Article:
The silver champagne coolers are Breed Challenge Cups and are retired by any owner who wins the same one three times. So far everyone that has retired a challenge cup has donated one for the following years. Each new cup has all the winners engraved on it, as did the retired one.

     The host club has changed through the years. It stated out with the Ibizan Hound Club of the United States and the Pharaoh Hound Club of America, and then went to the Upper Chesapeake Bay Saluki Club which has hosted it to the present time. The location has moved from Somerville, New Jersey to York, Pennsylvania. The courses are no longer set up to show just speed or just agility, but are all-around courses. The month has changed also from October to the Thanksgiving weekend in November.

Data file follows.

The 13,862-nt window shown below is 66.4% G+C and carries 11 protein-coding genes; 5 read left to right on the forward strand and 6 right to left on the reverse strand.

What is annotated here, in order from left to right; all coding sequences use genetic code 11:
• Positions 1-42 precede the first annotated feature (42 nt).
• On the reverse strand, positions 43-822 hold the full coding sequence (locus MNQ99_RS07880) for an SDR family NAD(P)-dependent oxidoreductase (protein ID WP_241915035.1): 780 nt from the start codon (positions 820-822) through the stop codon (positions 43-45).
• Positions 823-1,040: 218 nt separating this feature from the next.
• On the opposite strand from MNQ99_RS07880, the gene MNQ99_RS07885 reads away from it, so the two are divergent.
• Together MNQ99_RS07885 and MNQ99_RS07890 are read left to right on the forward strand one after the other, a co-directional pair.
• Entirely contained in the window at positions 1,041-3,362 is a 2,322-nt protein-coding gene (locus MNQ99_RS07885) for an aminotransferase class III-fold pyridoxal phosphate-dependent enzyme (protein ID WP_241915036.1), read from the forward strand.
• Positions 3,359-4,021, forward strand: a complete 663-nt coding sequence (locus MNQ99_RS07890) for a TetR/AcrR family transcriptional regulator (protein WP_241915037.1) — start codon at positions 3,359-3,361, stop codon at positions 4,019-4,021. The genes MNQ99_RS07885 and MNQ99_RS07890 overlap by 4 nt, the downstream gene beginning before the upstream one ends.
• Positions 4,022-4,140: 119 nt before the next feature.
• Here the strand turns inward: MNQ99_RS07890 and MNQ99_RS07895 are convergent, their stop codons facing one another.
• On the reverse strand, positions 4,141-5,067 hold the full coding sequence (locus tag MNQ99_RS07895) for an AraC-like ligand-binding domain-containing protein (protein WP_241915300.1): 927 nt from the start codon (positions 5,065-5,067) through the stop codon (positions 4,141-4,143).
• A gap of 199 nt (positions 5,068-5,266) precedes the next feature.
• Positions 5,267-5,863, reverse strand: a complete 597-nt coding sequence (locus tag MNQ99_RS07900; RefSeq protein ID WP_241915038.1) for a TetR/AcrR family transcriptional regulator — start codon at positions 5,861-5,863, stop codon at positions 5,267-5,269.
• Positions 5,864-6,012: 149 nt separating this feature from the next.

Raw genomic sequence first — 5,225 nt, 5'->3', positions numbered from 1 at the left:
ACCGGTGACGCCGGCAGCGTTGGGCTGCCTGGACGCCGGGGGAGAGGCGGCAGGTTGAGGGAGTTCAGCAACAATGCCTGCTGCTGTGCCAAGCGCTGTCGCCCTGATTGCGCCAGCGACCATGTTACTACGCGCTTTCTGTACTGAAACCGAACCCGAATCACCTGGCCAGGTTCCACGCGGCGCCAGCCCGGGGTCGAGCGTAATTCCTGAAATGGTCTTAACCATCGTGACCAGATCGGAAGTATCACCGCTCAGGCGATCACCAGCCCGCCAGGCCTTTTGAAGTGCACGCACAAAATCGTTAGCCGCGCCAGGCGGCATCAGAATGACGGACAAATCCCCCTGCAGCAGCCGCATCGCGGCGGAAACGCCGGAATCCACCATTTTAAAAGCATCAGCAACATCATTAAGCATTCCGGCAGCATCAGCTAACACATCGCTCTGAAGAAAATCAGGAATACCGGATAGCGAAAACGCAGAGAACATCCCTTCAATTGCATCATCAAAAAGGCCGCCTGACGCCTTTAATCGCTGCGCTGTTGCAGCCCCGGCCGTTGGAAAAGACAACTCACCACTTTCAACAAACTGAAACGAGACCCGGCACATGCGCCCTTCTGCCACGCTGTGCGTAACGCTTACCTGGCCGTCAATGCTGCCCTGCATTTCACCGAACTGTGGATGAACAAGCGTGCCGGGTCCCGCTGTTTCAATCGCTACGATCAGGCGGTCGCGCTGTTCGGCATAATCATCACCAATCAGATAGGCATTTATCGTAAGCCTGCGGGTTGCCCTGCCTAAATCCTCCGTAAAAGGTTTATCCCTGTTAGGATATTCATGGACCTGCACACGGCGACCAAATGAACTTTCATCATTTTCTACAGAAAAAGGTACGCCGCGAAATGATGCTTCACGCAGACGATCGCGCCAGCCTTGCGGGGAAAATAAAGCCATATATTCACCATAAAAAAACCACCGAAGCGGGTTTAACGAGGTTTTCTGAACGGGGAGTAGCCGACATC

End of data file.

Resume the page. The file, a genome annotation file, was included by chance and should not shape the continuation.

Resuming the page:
The rules for winning a Breed Challenge Cup have changed over the years. In the beginning, three dogs of each breed competed for it based on a complicated point system. Today, the Breed Challenge Cup winner is determined by the Best of Breed winner from each day competing with the hound that has the highest number of combined placements for the two days. Placements points being 1 for first, and ascending in value through the placements for the day. The hounds compete in one run-off, judged by every judge that judged for the weekend. The judges place three hounds 1-first, 2-second, and 3-third. The numbers from all the judges are added together for each dog and the hound with the lowest total number is that breeds Challenge Cup winner. A hound must compete both days to be eligible to win these cups. A hound that wins Best of Breed both days is automatically declared that breeds Challenge Cup winner.